KAK ambushing Premier ends with $15m pay off
Kerri-Anne Kennerley knew what she was about to do was "inappropriate".
But after watching her beloved husband John endure quadriplegia after a serious fall, the TV star no longer cared.
The Studio 10 co-host was at the opening of a new course at the prestigious Concord Golf Club late last year when she saw - and approached - Premier Gladys Berejiklian to beg for more spinal research funding.
"I said: This is not a great time, it's also an inappropriate question on a day like this but my life has gone so far from appropriate, I don't care," she said.
The encounter triggered a series of meetings between the premier, Kerri-Anne and research lobby group SpinalCure Australia in Ms Berejiklian's CBD office with Treasurer Dom Perrottet to announce a record $15 million towards advancing spinal research in this Tuesday's State Budget.
In a frank interview with The Sunday Telegraph last week, Kennerley said the allocation had the potential to change the lives of thousands of spinal injury patients.
"Nobody understands what it is like to live with quadriplegia," she said.
"John was C3 and C4, which was the neck down, so he could not feed himself, he could not put a fork in his mouth. He could breathe independently, but still only had 40 per cent lung capacity. If he got a cold he couldn't cough.
"He couldn't use the remote button. He couldn't turn a page. They are uncomfortable conversations to have but even bowel care becomes quite clinical.
"I didn't know anything. I unfortunately now know more than I ever wanted to know."
John Kennerley died in February this year, aged 78.
Kerri-Anne Kennerley, who said her husband never gave up hope of "a miracle", described the heartbreaking moment when John asked his first question after the accident using printed letters of the alphabet.
"Because he couldn't speak, I printed out the alphabet and vowels so that's how we would communicate," she said.
"The first thing John asked me was: Am I a paraplegic?
"It was gut-wrenching. I couldn't say to him at the time: You're not that lucky."
While the research is targeted at a cure, Kerri-Anne said any improvement in someone with quadriplegia would make a dramatic difference in their lives.
"This money is the most money that has gone into research and treatment and development for spinal injuries in what has to be about 25 years," she said.
Treasurer Dominic Perrottet said spinal cord injury affected up 15,000 Australians and their families.
Car accidents were the leading cause of spinal cord injury, followed by falls, being struck or colliding with a person or object, water-related activities and other sporting injuries.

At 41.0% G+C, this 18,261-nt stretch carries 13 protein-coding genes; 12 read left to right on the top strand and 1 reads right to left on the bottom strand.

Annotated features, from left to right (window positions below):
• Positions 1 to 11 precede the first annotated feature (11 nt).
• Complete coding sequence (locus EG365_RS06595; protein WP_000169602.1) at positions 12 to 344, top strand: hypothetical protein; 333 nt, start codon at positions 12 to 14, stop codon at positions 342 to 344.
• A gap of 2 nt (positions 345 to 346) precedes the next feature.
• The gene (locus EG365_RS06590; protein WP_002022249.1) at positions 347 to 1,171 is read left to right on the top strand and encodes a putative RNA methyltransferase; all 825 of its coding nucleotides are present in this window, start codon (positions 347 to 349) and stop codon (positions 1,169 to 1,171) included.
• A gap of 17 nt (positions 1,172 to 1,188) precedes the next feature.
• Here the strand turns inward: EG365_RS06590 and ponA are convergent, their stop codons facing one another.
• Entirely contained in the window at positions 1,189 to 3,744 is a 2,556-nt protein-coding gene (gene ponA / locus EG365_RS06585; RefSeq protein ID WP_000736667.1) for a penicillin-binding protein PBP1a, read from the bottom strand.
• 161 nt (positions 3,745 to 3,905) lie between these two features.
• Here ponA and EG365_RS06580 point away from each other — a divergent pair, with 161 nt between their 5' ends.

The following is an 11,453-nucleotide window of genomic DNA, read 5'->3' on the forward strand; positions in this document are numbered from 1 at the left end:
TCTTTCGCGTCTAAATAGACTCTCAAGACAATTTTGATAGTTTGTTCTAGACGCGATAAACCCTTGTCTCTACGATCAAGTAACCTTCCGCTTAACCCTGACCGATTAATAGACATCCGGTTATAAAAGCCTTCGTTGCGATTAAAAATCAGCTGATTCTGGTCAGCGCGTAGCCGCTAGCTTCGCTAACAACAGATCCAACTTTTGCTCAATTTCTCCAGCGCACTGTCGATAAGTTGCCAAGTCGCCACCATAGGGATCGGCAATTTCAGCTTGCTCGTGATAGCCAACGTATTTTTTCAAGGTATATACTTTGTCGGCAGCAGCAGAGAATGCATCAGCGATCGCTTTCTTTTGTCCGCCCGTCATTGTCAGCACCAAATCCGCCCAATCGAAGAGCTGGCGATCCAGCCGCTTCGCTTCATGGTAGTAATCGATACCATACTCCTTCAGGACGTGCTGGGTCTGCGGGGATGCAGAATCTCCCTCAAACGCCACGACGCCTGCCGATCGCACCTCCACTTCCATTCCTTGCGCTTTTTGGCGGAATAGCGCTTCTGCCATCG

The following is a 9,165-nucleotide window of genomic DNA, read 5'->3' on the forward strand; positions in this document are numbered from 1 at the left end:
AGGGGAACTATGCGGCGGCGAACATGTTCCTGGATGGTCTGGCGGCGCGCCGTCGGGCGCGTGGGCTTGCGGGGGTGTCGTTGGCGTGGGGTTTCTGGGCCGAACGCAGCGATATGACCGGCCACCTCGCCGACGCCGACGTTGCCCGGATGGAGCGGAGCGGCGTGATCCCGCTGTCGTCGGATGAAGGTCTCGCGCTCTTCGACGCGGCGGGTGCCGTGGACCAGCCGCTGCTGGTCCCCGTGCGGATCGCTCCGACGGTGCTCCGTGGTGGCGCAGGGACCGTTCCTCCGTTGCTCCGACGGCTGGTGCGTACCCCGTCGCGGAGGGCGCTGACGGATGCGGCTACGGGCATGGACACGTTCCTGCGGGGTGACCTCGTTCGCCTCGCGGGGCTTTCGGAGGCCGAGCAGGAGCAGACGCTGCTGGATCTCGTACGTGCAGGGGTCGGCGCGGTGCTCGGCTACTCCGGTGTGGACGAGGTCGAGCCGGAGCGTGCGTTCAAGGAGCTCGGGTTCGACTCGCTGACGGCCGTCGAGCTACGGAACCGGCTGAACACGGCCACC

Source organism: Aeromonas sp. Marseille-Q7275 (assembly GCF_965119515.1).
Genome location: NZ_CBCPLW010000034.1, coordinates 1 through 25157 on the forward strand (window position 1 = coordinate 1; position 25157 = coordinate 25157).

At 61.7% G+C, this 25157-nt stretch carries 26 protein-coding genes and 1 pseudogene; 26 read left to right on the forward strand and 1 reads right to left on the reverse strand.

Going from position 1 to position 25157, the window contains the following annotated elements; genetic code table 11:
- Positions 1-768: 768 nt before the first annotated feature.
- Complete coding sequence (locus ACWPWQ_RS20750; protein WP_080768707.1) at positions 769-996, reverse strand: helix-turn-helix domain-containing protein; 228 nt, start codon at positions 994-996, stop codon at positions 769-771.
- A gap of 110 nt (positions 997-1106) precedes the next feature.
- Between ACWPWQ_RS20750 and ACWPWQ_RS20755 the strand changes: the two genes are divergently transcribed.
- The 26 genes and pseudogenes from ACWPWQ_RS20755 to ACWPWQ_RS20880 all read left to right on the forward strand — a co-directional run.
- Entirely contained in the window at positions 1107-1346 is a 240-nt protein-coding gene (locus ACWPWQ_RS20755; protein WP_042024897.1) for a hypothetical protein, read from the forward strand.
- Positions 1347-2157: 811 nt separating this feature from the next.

The funding, to be distributed over five years, would go towards researchers who were able to demonstrate how their work would benefit spinal cord injury patients.
"Every day, a life will be changed in an instant due to a spinal cord injury and the emotional, social and financial impact on people can be devastating," Mr Perrottet said.
"It could happen with a fall down the stairs or a car accident, or diving into shallow water, which then robs people of their mobility and bodily functions.
"However it happens, it will affect nearly every aspect of their life and the lives of those around them."
Kerri-Anne said she had been visiting spinal research units across the State, including the Neuroscience Research Australia (NeuRA) unit at Prince of Wales Hospital.
"Since John, I have been listening to people like SpinalCure - Sandra Sully is a patron - NeuRA, researchers involved in neurostimulation and stem cell research," she said.
"It's not only about getting people to walk - if you are a quadriplegic, any little bit of improvement can be dramatic."
Kerri-Anne will be discussing the issue of spinal cord injury research on Studio 10 tomorrow along with guest Sam Bloom, an Olympic kayaker who became paralysed after a balcony fall in 2013.
'IT'S NOT A SEXY CHARITY'
SpinalCure executive director Duncan Wallace said most frustrating aspect of past government funding had been that it had been directed at care rather than a cure.
The ailment also did not attract the charity dollars of other conditions such as breast cancer, which benefited from the advocacy of celebrity sufferers.
"It isn't a sexy charity," he said.
"One of the problems has been this dogma that it is incurable but the advances in sciences - especially in the US and Europe - has made it a question of when, not if.
"We hope this funding will help researchers attract even further federal funding, and for spinal cord injury to be made a national health priority."